This year the official title of Eric von Hippel’s conference is the “14th International Open and User Innovation Conference,” acknowledging the conference’s origins as a small workshop in Vienna back in 2003. It is (to my knowledge) the first time the word “International” has been used in the title.

The key dates:
There are two policies that are newly explicit. The conference is intended for “academics and scholars who are faculty, postdoctoral fellows or students currently enrolled in PhD programs,” which would appear to exclude industry, master’s or undergraduate students. Secondly, research that is “not yet completed or in the planning stages” should be presented as a poster rather than a paper presentation.

As before, the conference is being run using tracks:

Topics

Chair(s)

Communities: User Innovation and Open Source

Christopher Lettl, Vienna University of Economics & Business
Johann Fuller, Universität Innsbruck

Contests, Crowdsourcing and Open Innovation

Karim Lakhani, Harvard Business School
Frank Piller, RWTH Aachen University

Crowdfunding

Lars Bo Jeppesen, Copenhagen Business School
Pedro Oliveira, Católica-Lisbon School of Business & Economics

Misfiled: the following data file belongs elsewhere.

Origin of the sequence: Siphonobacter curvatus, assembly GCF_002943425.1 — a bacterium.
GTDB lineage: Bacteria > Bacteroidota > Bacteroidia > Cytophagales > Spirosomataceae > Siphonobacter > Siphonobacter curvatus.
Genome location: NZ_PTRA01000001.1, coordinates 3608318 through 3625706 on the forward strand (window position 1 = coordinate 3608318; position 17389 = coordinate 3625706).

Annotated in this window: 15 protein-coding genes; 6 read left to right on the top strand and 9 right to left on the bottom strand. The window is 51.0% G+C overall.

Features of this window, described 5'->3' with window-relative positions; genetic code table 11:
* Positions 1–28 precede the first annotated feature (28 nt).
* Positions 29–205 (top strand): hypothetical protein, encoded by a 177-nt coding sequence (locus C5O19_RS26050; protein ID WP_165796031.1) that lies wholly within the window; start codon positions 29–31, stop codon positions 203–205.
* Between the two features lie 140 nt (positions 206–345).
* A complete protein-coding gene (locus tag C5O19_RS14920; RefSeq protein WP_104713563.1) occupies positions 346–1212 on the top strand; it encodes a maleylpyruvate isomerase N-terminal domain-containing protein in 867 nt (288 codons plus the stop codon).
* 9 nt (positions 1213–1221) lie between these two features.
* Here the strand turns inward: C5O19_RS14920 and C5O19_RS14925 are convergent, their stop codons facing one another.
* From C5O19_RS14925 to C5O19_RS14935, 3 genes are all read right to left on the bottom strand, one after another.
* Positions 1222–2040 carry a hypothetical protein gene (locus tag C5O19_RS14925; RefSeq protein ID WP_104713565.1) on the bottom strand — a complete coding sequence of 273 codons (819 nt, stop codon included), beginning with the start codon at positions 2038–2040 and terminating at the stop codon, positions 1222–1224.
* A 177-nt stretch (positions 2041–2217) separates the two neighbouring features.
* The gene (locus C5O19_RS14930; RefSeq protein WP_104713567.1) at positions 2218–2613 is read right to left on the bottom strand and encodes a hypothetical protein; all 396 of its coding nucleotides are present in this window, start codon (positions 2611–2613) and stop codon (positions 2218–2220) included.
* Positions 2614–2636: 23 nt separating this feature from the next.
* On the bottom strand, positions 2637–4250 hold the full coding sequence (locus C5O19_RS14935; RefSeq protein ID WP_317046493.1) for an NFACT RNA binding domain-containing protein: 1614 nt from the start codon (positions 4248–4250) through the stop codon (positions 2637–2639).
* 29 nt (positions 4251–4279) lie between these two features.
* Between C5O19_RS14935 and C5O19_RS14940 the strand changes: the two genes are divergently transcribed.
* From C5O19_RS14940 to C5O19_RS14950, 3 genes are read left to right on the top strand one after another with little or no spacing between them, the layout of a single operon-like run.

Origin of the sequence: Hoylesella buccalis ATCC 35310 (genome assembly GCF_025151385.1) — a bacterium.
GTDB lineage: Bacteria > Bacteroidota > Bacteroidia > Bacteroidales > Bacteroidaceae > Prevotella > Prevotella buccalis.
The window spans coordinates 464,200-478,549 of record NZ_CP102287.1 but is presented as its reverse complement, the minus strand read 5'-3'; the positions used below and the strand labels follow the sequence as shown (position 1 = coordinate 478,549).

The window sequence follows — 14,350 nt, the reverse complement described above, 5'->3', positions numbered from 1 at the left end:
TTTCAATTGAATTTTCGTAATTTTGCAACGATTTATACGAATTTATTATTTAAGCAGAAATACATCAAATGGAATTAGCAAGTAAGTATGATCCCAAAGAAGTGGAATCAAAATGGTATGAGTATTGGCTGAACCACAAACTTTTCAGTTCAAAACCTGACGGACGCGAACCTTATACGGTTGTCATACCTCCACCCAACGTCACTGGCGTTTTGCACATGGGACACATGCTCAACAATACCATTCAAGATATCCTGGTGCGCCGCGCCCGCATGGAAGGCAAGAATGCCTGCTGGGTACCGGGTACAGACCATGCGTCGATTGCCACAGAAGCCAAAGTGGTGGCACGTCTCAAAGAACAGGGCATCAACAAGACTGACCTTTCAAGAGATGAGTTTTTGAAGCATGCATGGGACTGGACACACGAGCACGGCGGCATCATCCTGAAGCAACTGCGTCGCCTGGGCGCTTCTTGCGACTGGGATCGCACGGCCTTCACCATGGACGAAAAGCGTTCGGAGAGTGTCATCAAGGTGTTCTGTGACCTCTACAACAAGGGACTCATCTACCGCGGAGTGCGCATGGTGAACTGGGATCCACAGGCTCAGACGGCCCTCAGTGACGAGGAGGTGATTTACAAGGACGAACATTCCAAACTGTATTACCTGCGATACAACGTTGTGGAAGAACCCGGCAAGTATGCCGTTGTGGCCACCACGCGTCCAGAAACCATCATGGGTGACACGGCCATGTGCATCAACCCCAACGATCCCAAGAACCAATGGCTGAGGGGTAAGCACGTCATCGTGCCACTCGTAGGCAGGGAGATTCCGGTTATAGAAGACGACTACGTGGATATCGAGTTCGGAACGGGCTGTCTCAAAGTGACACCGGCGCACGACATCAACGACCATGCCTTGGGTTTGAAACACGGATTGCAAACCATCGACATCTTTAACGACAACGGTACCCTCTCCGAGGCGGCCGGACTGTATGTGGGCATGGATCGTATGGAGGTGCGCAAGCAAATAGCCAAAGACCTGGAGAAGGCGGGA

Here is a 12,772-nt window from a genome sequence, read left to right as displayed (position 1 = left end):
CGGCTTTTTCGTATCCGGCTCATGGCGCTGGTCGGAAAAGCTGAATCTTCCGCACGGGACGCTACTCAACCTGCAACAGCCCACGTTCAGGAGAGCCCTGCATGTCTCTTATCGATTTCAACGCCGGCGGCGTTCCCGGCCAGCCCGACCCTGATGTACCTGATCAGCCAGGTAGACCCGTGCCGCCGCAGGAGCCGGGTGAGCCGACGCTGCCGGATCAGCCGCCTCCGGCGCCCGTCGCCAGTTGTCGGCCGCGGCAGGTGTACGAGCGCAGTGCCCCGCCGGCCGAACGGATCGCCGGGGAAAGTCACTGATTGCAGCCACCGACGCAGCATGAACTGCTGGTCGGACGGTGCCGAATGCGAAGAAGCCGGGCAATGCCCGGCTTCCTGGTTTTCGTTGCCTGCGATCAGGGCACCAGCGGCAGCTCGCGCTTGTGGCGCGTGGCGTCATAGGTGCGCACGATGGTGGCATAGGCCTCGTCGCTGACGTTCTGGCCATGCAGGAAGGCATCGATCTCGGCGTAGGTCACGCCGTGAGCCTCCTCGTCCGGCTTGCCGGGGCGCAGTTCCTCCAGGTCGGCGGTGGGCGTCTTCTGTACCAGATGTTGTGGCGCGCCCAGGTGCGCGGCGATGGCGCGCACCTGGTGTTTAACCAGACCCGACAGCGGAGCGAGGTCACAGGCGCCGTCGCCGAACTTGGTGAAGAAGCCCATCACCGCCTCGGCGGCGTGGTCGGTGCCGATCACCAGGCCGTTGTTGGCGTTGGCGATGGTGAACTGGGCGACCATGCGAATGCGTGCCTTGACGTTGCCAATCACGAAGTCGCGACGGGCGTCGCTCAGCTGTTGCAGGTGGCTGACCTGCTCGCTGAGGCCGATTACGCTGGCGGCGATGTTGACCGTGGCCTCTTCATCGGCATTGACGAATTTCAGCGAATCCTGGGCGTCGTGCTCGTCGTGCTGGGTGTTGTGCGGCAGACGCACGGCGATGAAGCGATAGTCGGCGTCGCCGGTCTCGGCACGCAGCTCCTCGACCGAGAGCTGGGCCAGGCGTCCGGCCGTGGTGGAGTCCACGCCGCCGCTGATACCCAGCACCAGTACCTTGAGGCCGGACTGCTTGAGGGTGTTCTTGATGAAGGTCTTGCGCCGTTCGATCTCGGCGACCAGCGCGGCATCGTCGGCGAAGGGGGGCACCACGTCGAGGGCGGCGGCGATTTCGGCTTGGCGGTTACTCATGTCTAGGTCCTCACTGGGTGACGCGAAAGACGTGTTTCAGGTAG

Firm's Interactions with User Innovation

Christina Raasch, TUM School of Management
Joachim Henkel, TUM School of Management

Law, Policy and IP

Katherine Strandburg, New York University School of Law
Andrew Torrance, University of Kansas, School of Law

Toolkits and Problem Solving

Nik Franke, Vienna University of Economics and Business
Georg von Krogh, ETH Zurich
Eric von Hippel, Massachusetts Institute of Technology

User Innovation and Diffusion

Dietmar Harhoff, Max Planck Institute for Innovation & Competition
Jeroen de Jong, Utrecht University School of Economics

User Innovation and Psychology

Ruth Stock Homburg, Technische Universität Darmstadt

User Innovation in Healthcare

Pedro Oliveira, Católica-Lisbon School of Business & Economics
Stephen Flowers, Kent Business School, University of Kent
Eric von Hippel, Massachusetts Institute of Technology

Sharing Economy and Platforms

Christoph Hienerth, Otto Beisheim School of Management

While in recent years there hasn’t been much open innovation (as commonly defined) in OUI, this year brings a marked improvement. The grouping with crowdsourcing is a logical one given that crowdsourcing is both a highly popular theme at OUI each year and a major part of the recent open innovation literature. Lakhani and Piller are prolific, influential and (with Lakhani’s recent tenure at HBS) senior scholars who are thought leaders in these overlapping research streams.

Still, those who want an open innovation audience may find Spain a better venue this year.